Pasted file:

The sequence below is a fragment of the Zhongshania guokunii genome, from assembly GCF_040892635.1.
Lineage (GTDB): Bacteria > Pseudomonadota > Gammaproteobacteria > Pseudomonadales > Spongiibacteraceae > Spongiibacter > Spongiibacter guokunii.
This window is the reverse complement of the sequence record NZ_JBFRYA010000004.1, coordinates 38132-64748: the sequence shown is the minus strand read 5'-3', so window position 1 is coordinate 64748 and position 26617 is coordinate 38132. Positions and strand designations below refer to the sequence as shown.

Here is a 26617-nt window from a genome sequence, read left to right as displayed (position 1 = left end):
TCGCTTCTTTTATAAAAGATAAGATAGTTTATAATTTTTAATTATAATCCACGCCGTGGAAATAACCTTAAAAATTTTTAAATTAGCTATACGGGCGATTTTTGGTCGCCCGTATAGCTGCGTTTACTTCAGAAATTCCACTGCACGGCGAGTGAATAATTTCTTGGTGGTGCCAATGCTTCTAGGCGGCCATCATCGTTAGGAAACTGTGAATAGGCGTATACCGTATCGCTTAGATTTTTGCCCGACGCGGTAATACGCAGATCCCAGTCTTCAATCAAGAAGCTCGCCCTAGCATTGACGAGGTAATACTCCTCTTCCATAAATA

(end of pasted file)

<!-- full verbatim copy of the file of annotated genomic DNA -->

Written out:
The sequence below is a fragment of the Zhongshania guokunii genome, from assembly GCF_040892635.1.
Lineage (GTDB): Bacteria > Pseudomonadota > Gammaproteobacteria > Pseudomonadales > Spongiibacteraceae > Spongiibacter > Spongiibacter guokunii.
This window is the reverse complement of the sequence record NZ_JBFRYA010000004.1, coordinates 38132-64748: the sequence shown is the minus strand read 5'-3', so window position 1 is coordinate 64748 and position 26617 is coordinate 38132. Positions and strand designations below refer to the sequence as shown.

Here is a 26617-nt window from a genome sequence, read left to right as displayed (position 1 = left end):
TCGCTTCTTTTATAAAAGATAAGATAGTTTATAATTTTTAATTATAATCCACGCCGTGGAAATAACCTTAAAAATTTTTAAATTAGCTATACGGGCGATTTTTGGTCGCCCGTATAGCTGCGTTTACTTCAGAAATTCCACTGCACGGCGAGTGAATAATTTCTTGGTGGTGCCAATGCTTCTAGGCGGCCATCATCGTTAGGAAACTGTGAATAGGCGTATACCGTATCGCTTAGATTTTTGCCCGACGCGGTAATACGCAGATCCCAGTCTTCAATCAAGAAGCTCGCCCTAGCATTGACGAGGTAATACTCCTCTTCCATAAATA